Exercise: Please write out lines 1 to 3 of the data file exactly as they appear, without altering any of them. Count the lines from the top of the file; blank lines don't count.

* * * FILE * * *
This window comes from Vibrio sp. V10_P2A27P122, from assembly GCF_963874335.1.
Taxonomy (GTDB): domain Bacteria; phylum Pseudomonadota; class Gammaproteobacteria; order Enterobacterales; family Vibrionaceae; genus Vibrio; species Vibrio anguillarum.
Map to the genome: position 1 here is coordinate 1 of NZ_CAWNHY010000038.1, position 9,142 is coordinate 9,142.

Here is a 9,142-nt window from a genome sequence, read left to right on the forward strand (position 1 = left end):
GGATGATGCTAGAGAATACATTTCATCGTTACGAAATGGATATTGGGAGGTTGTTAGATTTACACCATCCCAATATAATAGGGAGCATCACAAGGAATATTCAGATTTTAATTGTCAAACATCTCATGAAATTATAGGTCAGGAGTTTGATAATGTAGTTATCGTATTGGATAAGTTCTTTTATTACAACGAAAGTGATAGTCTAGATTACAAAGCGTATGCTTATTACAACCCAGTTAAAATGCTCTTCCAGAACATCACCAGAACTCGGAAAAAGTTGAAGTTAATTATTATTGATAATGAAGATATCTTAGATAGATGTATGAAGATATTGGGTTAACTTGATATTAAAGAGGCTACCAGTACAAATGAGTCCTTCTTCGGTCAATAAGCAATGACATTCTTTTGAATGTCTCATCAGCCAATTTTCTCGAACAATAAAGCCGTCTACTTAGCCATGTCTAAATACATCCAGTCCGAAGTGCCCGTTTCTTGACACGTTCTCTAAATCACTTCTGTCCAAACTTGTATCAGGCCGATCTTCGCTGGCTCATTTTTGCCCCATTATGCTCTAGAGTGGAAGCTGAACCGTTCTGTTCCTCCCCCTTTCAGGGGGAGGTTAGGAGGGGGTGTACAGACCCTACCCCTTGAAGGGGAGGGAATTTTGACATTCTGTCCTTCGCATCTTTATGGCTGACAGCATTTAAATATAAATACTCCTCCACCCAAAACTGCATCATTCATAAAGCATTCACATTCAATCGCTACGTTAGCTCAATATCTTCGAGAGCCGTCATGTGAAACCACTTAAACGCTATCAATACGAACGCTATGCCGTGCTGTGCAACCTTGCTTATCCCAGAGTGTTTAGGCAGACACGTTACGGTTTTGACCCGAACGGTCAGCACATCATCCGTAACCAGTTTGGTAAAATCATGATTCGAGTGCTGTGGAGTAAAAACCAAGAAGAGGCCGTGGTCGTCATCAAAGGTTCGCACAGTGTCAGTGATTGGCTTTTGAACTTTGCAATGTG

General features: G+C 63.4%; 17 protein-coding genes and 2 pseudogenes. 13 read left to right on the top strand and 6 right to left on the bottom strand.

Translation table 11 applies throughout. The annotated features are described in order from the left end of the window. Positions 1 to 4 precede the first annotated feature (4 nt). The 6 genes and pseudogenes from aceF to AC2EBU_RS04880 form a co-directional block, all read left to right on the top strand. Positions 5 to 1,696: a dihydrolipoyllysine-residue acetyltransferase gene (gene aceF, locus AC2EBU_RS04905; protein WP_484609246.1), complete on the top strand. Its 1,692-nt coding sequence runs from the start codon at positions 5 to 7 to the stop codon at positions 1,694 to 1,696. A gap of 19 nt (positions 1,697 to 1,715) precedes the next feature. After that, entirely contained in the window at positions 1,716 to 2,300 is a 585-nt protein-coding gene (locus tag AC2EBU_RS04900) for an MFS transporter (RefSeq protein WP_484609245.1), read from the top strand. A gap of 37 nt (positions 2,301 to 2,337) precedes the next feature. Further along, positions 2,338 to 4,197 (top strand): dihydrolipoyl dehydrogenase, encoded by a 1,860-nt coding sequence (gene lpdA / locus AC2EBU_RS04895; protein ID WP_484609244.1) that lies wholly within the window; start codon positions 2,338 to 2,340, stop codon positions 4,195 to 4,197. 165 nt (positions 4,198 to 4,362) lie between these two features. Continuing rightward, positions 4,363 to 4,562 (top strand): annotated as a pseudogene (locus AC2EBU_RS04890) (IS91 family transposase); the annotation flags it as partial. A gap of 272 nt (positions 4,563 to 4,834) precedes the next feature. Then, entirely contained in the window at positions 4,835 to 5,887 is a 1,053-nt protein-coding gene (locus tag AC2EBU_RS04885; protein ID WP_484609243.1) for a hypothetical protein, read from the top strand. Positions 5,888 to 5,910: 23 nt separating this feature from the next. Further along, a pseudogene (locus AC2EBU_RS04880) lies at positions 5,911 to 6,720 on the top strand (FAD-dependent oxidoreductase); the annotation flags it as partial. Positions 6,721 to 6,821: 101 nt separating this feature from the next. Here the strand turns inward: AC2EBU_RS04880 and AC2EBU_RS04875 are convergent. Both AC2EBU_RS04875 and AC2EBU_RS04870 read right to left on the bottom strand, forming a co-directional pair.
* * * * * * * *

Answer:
This window comes from Vibrio sp. V10_P2A27P122, from assembly GCF_963874335.1.
Taxonomy (GTDB): domain Bacteria; phylum Pseudomonadota; class Gammaproteobacteria; order Enterobacterales; family Vibrionaceae; genus Vibrio; species Vibrio anguillarum.
Map to the genome: position 1 here is coordinate 1 of NZ_CAWNHY010000038.1, position 9,142 is coordinate 9,142.